Mary Belle Harris, daughter of University President John Harris, graduates from Bucknell. As a student, Mary is active in tennis, an original member of the women's basketball team, and a charter member of Pi Beta Phi sorority. She later goes on to receive a Ph.D. and has a successful career as an administrator for women's prisons.
PI PHI CHRONICLE
1. In the beginning six girls created Pi Phi.
Mary Bartol, an alumna of the Female Institute, graduates with honors in classical languages from Bucknell. She is the daughter of Professor William Cyrus Bartol, Ph.D., an 1872 graduate, who for nearly half a century was Professor of Mathematics and Astronomy. Mary goes on to earn a masters degree in 1895. She then does graduate work at the University of Michigan and eventually obtains a Ph.D. from the University of Pennsylvania in 1899. She will also head the Classic Department of Rockford College in Illinois. In 1903 she marries Lewis Edwin Theiss, a Bucknell graduate, who becomes a member of the Bucknell English Department after working at the New York Sun. Mary and her husband continue to write for various magazines and document local history as well as the University's past. (Much of the documentation for this exhibit is contained in Centennial History of Bucknell University written by Theiss.)
Married Men's Organization
Motto: "Of all the words of tongue or pen,
Chief Weeper. . . . . . . . . LEWIS THE PREACHER.
The following names have been proposed for membership, and will be voted upon at the next irregular meeting, to be held under the sorrowing pines of Weeping Willow Hollow:
J. READY WOULD.
Eveline J. Stanton, an 1890 graduate of Bucknell, is sought out by President Harris to fill the position of Dean of College Women. This new post separates responsibilities for the girls of the Female Institute and those for the women enrolled in the College. "Dr. Harris told Miss Stanton that he saw a big field among women. He said he wanted to build the women's enrollment up to 600; but that he planned to have two men to every woman. . . . He had it in mind to make at Bucknell a college for women that should be, in his own words, 'the Bryn Mawr of Central Pennsylvania' . . . " Miss Stanton leaves her position as teacher at Edinboro State Normal School to assume the position at Bucknell.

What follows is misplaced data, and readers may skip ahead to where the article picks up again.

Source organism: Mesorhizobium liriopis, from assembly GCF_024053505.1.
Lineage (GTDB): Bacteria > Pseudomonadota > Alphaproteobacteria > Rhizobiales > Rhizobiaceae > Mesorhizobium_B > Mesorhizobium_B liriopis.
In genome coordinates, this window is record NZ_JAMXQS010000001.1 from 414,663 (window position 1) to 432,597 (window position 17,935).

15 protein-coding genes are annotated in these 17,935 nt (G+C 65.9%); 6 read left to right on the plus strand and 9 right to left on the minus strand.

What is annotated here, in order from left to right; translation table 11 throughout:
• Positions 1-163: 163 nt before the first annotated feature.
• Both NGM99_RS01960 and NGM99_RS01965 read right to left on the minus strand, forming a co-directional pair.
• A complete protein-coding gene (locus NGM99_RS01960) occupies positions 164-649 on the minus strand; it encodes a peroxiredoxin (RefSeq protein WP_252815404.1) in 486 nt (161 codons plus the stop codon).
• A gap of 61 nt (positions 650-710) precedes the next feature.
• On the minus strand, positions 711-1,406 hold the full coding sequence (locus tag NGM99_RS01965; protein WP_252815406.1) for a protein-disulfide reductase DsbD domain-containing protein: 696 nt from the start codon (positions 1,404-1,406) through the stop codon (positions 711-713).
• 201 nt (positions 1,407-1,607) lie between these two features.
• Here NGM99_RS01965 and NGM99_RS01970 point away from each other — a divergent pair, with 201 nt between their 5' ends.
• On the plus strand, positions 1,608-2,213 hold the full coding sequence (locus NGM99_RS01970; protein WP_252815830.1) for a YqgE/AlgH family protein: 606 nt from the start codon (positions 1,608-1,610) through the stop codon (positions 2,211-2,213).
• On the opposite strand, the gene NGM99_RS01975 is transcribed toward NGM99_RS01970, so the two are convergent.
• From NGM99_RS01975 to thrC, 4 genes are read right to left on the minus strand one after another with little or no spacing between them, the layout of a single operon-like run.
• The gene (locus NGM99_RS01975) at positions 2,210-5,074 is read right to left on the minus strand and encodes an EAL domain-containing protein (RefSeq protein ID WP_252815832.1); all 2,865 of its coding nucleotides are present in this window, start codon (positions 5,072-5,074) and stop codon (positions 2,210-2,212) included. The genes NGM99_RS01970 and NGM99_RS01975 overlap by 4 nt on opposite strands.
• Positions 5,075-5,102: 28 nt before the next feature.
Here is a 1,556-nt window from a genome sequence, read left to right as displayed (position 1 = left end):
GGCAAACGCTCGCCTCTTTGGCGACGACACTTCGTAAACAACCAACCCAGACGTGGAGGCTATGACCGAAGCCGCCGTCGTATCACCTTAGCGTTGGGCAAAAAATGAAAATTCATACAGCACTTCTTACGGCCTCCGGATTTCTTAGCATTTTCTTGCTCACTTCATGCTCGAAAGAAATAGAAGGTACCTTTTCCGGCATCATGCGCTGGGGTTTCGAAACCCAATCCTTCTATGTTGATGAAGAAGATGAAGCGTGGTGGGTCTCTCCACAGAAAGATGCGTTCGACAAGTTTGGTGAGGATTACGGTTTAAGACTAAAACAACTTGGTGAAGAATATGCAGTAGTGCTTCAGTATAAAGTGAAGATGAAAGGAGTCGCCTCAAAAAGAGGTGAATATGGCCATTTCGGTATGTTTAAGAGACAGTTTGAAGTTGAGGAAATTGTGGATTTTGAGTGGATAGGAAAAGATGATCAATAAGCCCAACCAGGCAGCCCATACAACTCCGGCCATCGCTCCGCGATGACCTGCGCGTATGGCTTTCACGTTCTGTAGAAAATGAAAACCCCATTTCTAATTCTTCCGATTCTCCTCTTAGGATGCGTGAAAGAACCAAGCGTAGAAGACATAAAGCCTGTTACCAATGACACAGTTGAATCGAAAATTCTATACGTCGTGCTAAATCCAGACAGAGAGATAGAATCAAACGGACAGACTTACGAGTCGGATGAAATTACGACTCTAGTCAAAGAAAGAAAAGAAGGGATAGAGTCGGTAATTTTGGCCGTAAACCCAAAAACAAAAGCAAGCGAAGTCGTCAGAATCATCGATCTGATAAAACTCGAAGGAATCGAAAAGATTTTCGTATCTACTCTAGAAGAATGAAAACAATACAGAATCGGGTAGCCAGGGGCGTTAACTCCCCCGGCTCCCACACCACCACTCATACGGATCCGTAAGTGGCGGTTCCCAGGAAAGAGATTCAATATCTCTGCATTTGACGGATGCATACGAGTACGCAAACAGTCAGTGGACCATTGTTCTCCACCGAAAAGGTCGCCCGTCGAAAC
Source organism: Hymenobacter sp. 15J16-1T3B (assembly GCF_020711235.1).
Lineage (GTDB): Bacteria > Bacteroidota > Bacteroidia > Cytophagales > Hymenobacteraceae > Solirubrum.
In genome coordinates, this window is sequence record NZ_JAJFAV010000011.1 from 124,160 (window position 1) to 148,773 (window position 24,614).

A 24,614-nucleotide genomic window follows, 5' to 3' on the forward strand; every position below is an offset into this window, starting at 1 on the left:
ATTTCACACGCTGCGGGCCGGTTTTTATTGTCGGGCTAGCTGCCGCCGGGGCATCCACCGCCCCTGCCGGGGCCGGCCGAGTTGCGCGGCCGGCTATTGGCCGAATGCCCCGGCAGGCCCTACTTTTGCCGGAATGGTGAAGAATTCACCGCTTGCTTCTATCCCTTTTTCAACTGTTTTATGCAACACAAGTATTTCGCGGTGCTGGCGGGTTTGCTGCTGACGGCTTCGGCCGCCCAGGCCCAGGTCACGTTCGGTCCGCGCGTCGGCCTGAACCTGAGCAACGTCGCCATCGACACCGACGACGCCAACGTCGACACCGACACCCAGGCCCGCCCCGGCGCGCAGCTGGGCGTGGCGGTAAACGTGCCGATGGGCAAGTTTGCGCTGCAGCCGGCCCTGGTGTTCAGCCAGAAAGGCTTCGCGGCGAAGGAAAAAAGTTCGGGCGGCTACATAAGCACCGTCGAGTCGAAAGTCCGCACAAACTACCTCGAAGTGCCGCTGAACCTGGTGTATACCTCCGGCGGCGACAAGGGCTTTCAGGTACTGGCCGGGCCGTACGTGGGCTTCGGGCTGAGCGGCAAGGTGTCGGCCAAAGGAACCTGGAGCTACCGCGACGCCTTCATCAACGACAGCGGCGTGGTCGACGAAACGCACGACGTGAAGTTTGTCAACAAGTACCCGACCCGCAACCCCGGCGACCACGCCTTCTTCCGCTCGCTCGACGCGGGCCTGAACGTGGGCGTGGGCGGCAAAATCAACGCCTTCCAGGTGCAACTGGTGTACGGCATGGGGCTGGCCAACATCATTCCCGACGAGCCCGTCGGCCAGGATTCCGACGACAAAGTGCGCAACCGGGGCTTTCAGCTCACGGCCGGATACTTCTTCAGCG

"It was still a day of strict regulations. Study hours were enforced with a teacher on each floor to keep order. There were prayers each evening, then another study hour, and lights had to be extinguished at ten o'clock."
*This image was scanned from the 1894 L'Agenda.
The institution was illumnated by kersoene lamps at this time and girls would clandestinely use the lamps to cook fudge in their rooms although it was highly dangerous. Once, when a fire started in the Institute, "Miss Stanton rushed into the blazing room and found flames everywhere. The curtains, the rug, the pillows -- all were burning fiercely. Without a moment's hesitation she ripped down the curtains, tossed the blazing pillows on the rug, rolled the whole into a fiery cylinder, and heaved it straight through the window sash, with the lamp following hard after. A moment later one of the girls was heard to remark, 'It's all right now girls.' 'How do you know?' another girl demanded. 'Why Miss Stanton's here,' was the reply." The resident of the room was slightly burned and Dr. Charles Gundy, '93, one of the physicians who helped to establish pre-medical courses at Bucknell, came to treat her injuries. Miss Stanton and Dr. Gundy would later marry in 1904.
sketch by Anju Mulchandani
A one-mile bicycle race among girls of the Institute is held and Miss Mabelle Wells wins in two minutes and forty-two seconds.
Faculty of the Female Institute Miss Gould - Vocal Teacher Miss Eddleman - (Mrs. Heine) Dr. Averagnet - Music & French Miss Juliet Aiken - Piano Mrs. Larison Miss Armitage - Gym Leida Bell - Wood
Bucknell University Archives
A Women's Congress is held at Bucknell on May 4, and featured guest speakers include Clara Barton discussing the Red Cross Movement and former First Lady Frances Fulsome Cleveland speaking about Life at Washington. The event is sponsored by the Bucknell Institute Class of 1896.